The IYA is a worldwide initiative with 146 nations taking part, and within Spain’s contribution Catalunya is certainly playing its part. The Parc Astronomic Montsec is situated 1,500 metres above sea level, near Ager in the province of Lleida; with its low levels of light pollution and consistently good atmospheric conditions, it is one of the best places in Spain for observing the skies.
“With our removable dome, our planetarium converts to an astronomical observatory at the flick of a switch, one of the first of its kind in the world,” the centre’s director, Salvador Ribas, told Resident. “As a part of the year’s celebrations we’ll be hosting a beginners’ astronomy course from July 3rd to 5th [in Catalan and Spanish]. And starting in May, our open days in the planetarium will be in English and French.”
Another IYA event is a national schools project, where children (including those in the Costa Brava region) are being given the task of calculating the radius of the Earth. Of course, it’s been done before (by the Greeks in 240 BCE, for starters), but the distance is marginally different depending on where it is measured. Using nothing other than old-fashioned sundials and basic trigonometry, 100 science classes across the country are taking readings of sun shadows cast in their particular areas. The measurements will be centrally compiled and the result will be announced over a simultaneous schools webcast, with prizes for various categories of achievement, as well as extra events based on galactic exploration and extra-terrestrial life.
One of the cornerstone projects of the IYA is a four-day event (April 2nd to 5th, a favourable period for star-gazing) when municipalities all over the world, from the largest city to the smallest village, are invited to take part in what is called ‘100 Hours of Astronomy’. While the title of the project could have been a touch more imaginative, the idea behind it is inspired. The aim is to get local authorities to close off roads, turn off street lighting and encourage ordinary people across the world to simultaneously gaze in wonder at the heavens. Local expertise will be on hand with telescopes and advice to help aspiring astronomers distinguish the gas clouds of Saturn from the rings around Uranus.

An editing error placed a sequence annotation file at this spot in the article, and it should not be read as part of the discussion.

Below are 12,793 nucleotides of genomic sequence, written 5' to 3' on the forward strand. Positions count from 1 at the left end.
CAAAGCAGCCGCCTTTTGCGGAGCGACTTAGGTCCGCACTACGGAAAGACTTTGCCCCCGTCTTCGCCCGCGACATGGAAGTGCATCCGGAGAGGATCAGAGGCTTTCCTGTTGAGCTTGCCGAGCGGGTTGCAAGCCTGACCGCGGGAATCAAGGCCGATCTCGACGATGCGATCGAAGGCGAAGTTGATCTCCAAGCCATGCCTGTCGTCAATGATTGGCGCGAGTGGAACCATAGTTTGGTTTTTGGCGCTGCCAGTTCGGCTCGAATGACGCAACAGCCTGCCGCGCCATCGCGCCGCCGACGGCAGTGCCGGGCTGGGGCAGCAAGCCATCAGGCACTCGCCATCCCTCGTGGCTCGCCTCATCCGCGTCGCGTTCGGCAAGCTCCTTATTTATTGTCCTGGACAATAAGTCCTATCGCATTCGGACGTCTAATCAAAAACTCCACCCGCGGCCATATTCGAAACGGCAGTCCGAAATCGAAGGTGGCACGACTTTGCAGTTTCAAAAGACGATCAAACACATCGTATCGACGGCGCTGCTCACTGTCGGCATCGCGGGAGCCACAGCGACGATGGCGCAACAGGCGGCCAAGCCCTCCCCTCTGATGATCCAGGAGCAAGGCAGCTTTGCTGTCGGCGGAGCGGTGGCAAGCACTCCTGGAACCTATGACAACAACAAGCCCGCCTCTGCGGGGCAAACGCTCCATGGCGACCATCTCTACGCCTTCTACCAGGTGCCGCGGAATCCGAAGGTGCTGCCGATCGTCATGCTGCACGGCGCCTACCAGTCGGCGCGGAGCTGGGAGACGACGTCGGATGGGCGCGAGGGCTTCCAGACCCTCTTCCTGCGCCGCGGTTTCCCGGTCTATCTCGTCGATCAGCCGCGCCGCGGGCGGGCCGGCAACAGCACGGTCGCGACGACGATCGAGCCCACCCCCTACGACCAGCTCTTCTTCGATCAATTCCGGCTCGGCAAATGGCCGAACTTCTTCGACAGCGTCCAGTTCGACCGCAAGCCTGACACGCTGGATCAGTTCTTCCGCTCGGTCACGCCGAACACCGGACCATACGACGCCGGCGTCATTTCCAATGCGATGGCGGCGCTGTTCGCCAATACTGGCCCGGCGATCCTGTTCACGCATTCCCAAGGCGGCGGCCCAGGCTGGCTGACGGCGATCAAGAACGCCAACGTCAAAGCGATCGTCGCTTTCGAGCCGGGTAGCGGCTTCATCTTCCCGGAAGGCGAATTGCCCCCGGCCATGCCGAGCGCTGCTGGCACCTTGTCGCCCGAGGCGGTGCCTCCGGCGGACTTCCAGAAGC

Aside from the project’s recreational and educational objectives, ‘100 Hours of Astronomy’ has a deeper and more philosophical aim; as Lars Christiensen so lyrically put it, it wants “to promote world peace through a common understanding of the great universe that we all share.” A lofty ideal perhaps, but some might say they’re in short supply on our little planet just at the moment.
www.parcastronomic.cat—The observatory and planetarium near Ager in Lleida province
www.astronomy2009.org—For information on events during the International Year of Astronomy (globally)
www.astronomia2009.es—For details of all Year of Astronomy events taking place in Spain and regional ‘100 Hours of Astronomy’ activities at the start of this month.
This article was first published in the magazine Resident, Nº 44, April 2009